| 304 (2011)|
| Hardknott Roman Fort, Bowfell, Stanley Ghyll Waterfall, Sca Fell, Eskdale Mill|
Eskdale is a glacial valley and civil parish in the western Lake District National Park in Cumbria, England. It forms part of the Borough of Copeland, and, in 2001 had a population of 264, increasing to 304 at the 2011 Census. One of the Lake District's most popular tourist attractions, the Ravenglass and Eskdale Railway, runs through the valley, though along with other western valleys of the Lake District, Eskdale is notably quieter during the high summer season than the more accessible eastern areas.
Eskdale, Cumbria Wikipedia
The River Esk flows through the valley to its estuary at Ravenglass. The valley is notable in being one of few major valleys in the Lake District not to have its own lake, although several tarns are perched above the valley sides.
The main access to the valley is from the western end; however, there is also a steep pass with a motor road leading out of the valley to the east over Hardknott Pass, as well as a road with beautiful views leading southwards over Birker Fell to the village of Ulpha in the Duddon Valley.
Alfred Wainwright in his guide "Walks from Ratty" describes Eskdale as "One of the loveliest of Lakeland's valleys, descends from the highest and wildest mountains in the district to the Sands of Ravenglass in a swift transition from bleak and craggy ridges to verdant woodlands and pastures watered by a charming river." Upper Eskdale is a remote wilderness surrounded by Sca Fell, Scafell Pike, Ill Crag, Esk Pike, Bow Fell and Crinkle Crags; the Woolpack walk takes in this classic horseshoe.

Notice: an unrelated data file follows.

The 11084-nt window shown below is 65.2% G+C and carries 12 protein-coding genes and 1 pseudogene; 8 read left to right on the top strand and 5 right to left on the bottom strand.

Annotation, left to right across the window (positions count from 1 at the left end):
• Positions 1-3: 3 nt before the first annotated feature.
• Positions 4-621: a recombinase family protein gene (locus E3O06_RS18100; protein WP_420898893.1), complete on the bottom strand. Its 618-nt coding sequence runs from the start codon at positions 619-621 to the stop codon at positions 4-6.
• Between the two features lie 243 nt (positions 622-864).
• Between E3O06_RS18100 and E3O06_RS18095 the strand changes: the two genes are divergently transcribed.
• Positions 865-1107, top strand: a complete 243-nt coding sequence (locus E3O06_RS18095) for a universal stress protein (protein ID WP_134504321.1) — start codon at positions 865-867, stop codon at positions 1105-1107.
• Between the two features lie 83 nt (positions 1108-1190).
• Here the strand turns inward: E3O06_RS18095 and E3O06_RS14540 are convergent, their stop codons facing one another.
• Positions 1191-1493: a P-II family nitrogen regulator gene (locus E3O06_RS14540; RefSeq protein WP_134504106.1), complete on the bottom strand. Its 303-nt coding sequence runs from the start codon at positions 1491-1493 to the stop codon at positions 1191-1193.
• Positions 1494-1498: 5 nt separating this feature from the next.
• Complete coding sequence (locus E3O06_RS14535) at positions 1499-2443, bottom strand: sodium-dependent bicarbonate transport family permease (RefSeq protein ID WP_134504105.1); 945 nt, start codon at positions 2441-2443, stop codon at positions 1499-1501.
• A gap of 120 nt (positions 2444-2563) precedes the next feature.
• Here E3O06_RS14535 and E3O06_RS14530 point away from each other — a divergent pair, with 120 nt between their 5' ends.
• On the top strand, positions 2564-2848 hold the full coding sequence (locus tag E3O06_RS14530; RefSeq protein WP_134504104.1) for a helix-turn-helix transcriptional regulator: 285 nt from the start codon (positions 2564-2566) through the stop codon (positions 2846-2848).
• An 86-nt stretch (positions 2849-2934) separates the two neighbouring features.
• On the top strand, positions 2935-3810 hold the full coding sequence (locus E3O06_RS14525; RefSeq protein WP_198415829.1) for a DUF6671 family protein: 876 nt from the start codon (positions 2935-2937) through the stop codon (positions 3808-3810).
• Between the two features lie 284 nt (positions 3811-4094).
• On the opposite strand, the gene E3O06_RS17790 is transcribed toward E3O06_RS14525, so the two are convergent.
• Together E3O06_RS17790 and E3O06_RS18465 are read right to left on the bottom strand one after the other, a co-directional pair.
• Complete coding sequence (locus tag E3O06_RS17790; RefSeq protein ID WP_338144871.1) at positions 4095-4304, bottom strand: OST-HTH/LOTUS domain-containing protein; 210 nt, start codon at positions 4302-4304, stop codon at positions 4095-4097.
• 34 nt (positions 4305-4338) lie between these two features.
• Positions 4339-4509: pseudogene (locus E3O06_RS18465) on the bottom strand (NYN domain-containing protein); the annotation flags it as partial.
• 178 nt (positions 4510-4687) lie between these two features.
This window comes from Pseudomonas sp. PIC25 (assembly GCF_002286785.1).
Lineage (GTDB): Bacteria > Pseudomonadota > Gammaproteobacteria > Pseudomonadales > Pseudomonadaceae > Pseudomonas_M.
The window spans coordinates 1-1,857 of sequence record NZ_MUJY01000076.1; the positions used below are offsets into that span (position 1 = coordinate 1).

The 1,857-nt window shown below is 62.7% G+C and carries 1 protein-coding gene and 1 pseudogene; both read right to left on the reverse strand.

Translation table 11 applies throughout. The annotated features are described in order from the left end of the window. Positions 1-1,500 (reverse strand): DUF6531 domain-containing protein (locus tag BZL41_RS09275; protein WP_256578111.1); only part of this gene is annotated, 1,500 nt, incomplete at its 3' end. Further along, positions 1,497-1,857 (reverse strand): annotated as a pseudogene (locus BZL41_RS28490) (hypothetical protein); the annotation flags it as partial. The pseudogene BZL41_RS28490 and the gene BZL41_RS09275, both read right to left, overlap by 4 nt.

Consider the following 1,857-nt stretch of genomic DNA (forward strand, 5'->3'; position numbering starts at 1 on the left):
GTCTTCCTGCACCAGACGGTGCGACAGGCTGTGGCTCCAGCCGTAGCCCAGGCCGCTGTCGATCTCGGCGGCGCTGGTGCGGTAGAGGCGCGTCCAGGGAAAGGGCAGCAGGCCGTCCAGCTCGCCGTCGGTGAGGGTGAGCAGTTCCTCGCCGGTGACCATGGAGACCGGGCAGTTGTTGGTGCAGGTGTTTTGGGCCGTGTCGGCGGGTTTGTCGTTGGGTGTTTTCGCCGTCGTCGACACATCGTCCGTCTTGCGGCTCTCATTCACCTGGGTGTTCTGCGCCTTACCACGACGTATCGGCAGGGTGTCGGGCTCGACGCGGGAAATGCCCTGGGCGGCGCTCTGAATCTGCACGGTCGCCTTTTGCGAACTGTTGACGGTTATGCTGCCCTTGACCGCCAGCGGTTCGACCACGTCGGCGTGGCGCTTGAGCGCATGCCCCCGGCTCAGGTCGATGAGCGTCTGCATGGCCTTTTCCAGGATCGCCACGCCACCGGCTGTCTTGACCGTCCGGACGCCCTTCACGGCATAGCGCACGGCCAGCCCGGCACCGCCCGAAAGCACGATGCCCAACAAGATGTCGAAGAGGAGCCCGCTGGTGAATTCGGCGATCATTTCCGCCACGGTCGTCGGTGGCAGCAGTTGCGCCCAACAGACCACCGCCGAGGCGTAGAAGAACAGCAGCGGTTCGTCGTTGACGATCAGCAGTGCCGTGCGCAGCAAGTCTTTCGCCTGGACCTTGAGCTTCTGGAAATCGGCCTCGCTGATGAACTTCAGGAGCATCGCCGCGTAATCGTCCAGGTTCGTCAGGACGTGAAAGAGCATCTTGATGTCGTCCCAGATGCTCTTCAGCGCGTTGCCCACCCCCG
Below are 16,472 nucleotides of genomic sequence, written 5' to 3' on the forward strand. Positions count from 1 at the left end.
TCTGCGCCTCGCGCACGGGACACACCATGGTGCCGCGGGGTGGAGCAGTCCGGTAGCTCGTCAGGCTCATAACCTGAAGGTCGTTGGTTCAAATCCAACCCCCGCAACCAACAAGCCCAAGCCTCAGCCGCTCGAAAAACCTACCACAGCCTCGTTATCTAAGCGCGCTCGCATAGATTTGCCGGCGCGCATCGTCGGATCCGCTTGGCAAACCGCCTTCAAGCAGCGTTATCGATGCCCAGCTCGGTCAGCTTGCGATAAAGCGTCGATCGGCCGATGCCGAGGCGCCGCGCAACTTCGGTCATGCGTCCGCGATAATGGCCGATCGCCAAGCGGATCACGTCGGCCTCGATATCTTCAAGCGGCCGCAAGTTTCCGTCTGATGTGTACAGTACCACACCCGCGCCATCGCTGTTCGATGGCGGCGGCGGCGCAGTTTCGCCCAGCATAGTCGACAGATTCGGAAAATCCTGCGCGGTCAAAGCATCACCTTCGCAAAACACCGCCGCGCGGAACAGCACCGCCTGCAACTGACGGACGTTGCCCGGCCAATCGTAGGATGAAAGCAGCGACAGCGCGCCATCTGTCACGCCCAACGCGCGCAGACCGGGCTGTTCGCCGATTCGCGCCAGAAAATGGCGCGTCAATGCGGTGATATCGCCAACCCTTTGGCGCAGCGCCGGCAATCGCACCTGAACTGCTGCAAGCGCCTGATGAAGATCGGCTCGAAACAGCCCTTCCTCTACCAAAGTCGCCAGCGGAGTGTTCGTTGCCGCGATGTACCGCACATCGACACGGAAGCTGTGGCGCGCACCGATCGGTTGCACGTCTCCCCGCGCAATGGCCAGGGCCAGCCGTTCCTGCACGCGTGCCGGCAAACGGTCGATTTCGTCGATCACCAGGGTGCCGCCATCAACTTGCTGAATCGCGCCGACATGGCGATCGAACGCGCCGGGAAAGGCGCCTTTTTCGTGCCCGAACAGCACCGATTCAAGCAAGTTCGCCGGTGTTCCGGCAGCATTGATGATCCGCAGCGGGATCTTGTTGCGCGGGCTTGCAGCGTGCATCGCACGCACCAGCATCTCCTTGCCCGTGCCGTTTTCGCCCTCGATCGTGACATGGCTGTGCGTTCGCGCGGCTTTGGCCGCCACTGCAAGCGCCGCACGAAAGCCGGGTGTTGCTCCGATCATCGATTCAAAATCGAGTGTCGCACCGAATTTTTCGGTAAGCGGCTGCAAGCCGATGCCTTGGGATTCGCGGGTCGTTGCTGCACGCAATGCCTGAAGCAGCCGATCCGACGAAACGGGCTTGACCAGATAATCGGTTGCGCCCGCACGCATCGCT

The former Eskdale ward of north eastern Cumberland was named after the River Esk in the Scottish Borders, whereas the valley described in this article was located in the former ward of Allerdale Above Derwent which is the present-day local council district of Copeland.
The area became one of the locations involved in a killing spree perpetrated by 52-year-old taxi driver Derrick Bird, who shot and killed twelve people and wounded eleven others. Several of the wounded victims were shot in Eskdale and the surrounding area.
In June 2012, it became clear that Eskdale (specifically the Eskdale granite formed in the Ordovician Period around 450 million years ago) has been identified as a potential site for a Geological Disposal Facility for the UK's high level nuclear waste. Two other sites have also been identified - Ennerdale and the Solway Plain. Eskdale was not named by the Managing Radioactive Waste Safely (MRWS) Partnership, rather they referred to the 'granitic rocks forming part of The Lake District Batholith'. These are the Ennerdale and Eskdale granites. This was in (publicly available) document 285 of the West Cumbria MRWS in a report written by Dr Dearlove, the consultant geologist recruited by MRWS.